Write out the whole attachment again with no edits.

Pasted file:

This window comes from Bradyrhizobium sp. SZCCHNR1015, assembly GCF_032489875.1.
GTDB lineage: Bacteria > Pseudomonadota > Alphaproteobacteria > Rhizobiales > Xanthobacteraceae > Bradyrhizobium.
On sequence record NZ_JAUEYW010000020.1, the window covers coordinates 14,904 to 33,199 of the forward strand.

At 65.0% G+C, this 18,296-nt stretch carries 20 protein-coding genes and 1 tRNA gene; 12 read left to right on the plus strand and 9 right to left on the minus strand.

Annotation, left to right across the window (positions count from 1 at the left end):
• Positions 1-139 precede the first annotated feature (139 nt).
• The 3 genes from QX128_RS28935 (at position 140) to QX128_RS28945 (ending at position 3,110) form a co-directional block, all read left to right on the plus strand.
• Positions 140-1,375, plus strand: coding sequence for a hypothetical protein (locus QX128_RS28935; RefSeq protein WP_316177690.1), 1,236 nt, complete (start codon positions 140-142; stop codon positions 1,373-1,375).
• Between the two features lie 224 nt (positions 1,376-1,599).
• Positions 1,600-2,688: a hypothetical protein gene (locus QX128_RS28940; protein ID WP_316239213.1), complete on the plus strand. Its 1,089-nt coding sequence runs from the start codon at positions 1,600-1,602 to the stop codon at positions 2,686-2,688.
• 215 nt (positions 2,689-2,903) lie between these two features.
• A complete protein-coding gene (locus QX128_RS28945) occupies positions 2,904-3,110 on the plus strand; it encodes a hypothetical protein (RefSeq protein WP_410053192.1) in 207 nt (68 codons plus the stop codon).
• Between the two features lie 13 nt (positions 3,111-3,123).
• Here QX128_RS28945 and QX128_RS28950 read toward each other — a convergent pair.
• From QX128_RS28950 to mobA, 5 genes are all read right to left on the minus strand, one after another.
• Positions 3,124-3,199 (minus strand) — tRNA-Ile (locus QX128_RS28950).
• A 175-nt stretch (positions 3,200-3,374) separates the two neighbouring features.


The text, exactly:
This window comes from Bradyrhizobium sp. SZCCHNR1015, assembly GCF_032489875.1.
GTDB lineage: Bacteria > Pseudomonadota > Alphaproteobacteria > Rhizobiales > Xanthobacteraceae > Bradyrhizobium.
On sequence record NZ_JAUEYW010000020.1, the window covers coordinates 14,904 to 33,199 of the forward strand.

At 65.0% G+C, this 18,296-nt stretch carries 20 protein-coding genes and 1 tRNA gene; 12 read left to right on the plus strand and 9 right to left on the minus strand.

Annotation, left to right across the window (positions count from 1 at the left end):
• Positions 1-139 precede the first annotated feature (139 nt).
• The 3 genes from QX128_RS28935 (at position 140) to QX128_RS28945 (ending at position 3,110) form a co-directional block, all read left to right on the plus strand.
• Positions 140-1,375, plus strand: coding sequence for a hypothetical protein (locus QX128_RS28935; RefSeq protein WP_316177690.1), 1,236 nt, complete (start codon positions 140-142; stop codon positions 1,373-1,375).
• Between the two features lie 224 nt (positions 1,376-1,599).
• Positions 1,600-2,688: a hypothetical protein gene (locus QX128_RS28940; protein ID WP_316239213.1), complete on the plus strand. Its 1,089-nt coding sequence runs from the start codon at positions 1,600-1,602 to the stop codon at positions 2,686-2,688.
• 215 nt (positions 2,689-2,903) lie between these two features.
• A complete protein-coding gene (locus QX128_RS28945) occupies positions 2,904-3,110 on the plus strand; it encodes a hypothetical protein (RefSeq protein WP_410053192.1) in 207 nt (68 codons plus the stop codon).
• Between the two features lie 13 nt (positions 3,111-3,123).
• Here QX128_RS28945 and QX128_RS28950 read toward each other — a convergent pair.
• From QX128_RS28950 to mobA, 5 genes are all read right to left on the minus strand, one after another.
• Positions 3,124-3,199 (minus strand) — tRNA-Ile (locus QX128_RS28950).
• A 175-nt stretch (positions 3,200-3,374) separates the two neighbouring features.